"And we have a large contingent of vegetarians and vegans in Austin," Evans said. They, in particular, don't want to have to traverse the meat and seafood department to get to other parts of the store, she explained.
A consultant who works with supermarkets said he thinks loosening up the traffic pattern will be a positive change at the new Central Market.
"I don't think customers like to be forced into a pattern. They don't mind following a path, but they sure like to have the option to duck out of the path if they want to," said Howard Solganik, president of Solganik & Associates, a Dayton, Ohio, consulting firm that works with supermarkets.
"They [H-E-B] picked a location that won't hurt them at the first Central Market. It's far enough away, but close enough that some [people in the area] may have visited the first one on occasion. It's a good move. I continue to believe H-E-B is one of the really leading-edge retailers," Solganik said.
The site for the second Central Market in south Austin, 15 miles across town from the first, was chosen partially because the company wanted to create a unique draw in that area of town, Evans noted.
"We have a complement of two stores in that area now, and we will be adding more there. We really needed a store in that area as a destination. It's a decision that's been on the table for some time. The question was whether this store would be a new, interesting H-E-B format [different from the Central Market format] or whether it would be another Central Market," Evans said.
"There is a feeling that this is what the community wanted," she added. She said that four year's worth of letters from H-E-B's customers has helped lead the company in this direction.
"We get letters all the time, and people tell us what they want. We don't have to do surveys," she said.
Construction on the store is under way now. It involves a complete renovation of a former retail store that's situated in a rapidly growing, middle-class area of the city.
"There's a lot new growth near where the store will be," Evans said. "It's near a thoroughfare and there's a lot of retail nearby, too."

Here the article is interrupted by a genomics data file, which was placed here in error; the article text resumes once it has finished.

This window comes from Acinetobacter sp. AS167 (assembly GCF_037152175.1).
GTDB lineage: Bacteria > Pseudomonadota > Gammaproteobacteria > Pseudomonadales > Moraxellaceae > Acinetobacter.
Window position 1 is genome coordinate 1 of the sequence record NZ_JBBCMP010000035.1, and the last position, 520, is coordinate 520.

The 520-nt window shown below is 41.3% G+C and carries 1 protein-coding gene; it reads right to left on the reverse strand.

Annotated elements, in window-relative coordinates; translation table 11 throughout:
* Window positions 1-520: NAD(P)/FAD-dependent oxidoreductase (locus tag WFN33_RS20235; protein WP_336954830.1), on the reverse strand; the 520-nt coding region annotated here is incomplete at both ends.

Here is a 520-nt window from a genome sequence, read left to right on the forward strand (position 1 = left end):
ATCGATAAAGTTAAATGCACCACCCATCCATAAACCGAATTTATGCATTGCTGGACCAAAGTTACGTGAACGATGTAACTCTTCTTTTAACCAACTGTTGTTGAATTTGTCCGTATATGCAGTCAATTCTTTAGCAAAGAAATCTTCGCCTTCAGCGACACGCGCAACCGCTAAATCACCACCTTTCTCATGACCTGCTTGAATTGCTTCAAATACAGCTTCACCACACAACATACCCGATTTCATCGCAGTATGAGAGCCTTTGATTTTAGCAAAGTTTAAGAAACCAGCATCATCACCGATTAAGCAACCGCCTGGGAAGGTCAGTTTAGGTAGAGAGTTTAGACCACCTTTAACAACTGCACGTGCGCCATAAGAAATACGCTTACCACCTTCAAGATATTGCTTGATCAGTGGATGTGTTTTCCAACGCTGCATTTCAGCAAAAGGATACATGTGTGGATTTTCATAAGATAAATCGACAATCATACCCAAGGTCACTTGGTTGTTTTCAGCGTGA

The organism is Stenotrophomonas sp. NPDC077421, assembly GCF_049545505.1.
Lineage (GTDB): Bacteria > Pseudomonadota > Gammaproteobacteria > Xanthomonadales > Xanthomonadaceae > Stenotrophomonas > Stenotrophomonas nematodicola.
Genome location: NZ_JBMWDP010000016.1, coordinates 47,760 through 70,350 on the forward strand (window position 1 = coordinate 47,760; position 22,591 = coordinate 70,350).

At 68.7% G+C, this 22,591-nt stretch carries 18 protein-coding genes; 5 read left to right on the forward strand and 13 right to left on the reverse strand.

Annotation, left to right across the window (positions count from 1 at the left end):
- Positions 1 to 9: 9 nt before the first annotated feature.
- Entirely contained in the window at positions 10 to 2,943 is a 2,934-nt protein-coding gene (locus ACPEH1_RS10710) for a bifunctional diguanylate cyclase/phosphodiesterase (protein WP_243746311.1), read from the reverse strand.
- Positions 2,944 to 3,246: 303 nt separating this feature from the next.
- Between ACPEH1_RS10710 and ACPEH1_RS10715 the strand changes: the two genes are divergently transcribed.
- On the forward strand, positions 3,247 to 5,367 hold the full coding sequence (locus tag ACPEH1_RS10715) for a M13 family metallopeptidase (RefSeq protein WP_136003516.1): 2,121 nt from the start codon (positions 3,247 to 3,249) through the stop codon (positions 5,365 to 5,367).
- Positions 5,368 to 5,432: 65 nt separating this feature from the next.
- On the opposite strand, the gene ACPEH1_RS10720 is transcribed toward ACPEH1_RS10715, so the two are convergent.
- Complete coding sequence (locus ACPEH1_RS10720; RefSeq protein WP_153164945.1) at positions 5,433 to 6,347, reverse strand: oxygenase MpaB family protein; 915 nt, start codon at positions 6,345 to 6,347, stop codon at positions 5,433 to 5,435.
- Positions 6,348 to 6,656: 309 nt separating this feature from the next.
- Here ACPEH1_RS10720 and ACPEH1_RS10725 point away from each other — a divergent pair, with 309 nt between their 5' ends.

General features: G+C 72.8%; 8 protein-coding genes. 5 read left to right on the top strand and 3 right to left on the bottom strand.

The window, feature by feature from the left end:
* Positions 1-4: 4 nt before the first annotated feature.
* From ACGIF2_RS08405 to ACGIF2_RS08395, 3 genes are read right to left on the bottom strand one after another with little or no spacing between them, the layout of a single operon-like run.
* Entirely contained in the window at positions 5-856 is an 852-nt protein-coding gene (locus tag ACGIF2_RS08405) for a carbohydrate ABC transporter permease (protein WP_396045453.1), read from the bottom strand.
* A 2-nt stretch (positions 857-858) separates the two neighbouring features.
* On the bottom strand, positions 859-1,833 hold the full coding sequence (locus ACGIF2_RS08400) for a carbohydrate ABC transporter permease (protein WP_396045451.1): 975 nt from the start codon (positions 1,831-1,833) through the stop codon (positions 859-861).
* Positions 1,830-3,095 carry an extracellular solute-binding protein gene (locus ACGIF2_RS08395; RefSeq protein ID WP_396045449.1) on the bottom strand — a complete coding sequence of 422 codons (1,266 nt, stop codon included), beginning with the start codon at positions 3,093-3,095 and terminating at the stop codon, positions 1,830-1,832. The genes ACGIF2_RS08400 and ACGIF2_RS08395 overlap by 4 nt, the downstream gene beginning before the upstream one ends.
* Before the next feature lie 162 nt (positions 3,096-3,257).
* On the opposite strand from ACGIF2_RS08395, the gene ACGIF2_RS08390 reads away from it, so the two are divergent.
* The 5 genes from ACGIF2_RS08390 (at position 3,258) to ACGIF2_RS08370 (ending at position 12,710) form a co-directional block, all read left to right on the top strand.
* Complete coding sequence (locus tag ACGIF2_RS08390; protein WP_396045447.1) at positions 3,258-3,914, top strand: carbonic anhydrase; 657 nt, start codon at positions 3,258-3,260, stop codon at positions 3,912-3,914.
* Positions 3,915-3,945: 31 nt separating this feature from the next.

Houston-based Randalls Food Markets; Whole Foods here; and Albertson's, Boise, Idaho, all have a strong presence in this city, and they have well-developed prepared-food programs, a local industry source pointed out. But none of those chains has a store in the immediate vicinity of the new Central Market.
The new Central Market, with a total of 70,000-square-feet will be slightly smaller than the first one, which has 70,000 square feet of selling space, with additional footage devoted to office space and back room. The store will not have an H-E-B pharmacy and nonfood store adjacent to it as the original Central Market does, Evans said.
It will be only the second full-blown, all-food Central Market, but it will be the third to carry the Central Market name.
The company has just completed the transformation of its San Antonio flagship store into a cross between a Central Market format and a conventional H-E-B supermarket, and the store has been dubbed Broadway Central Market.
Asked why the company has turned its flagship store into a hybrid that will feature some of the elements of Central Market, Evans said, "It's an older store that was very much in need of a remodel and its in a very unique location."
There is no cafe at Broadway Central, but there will be increased emphasis on fresh foods and service, Evans said. A team of chefs will be very visible and the traffic pattern will be somewhat changed.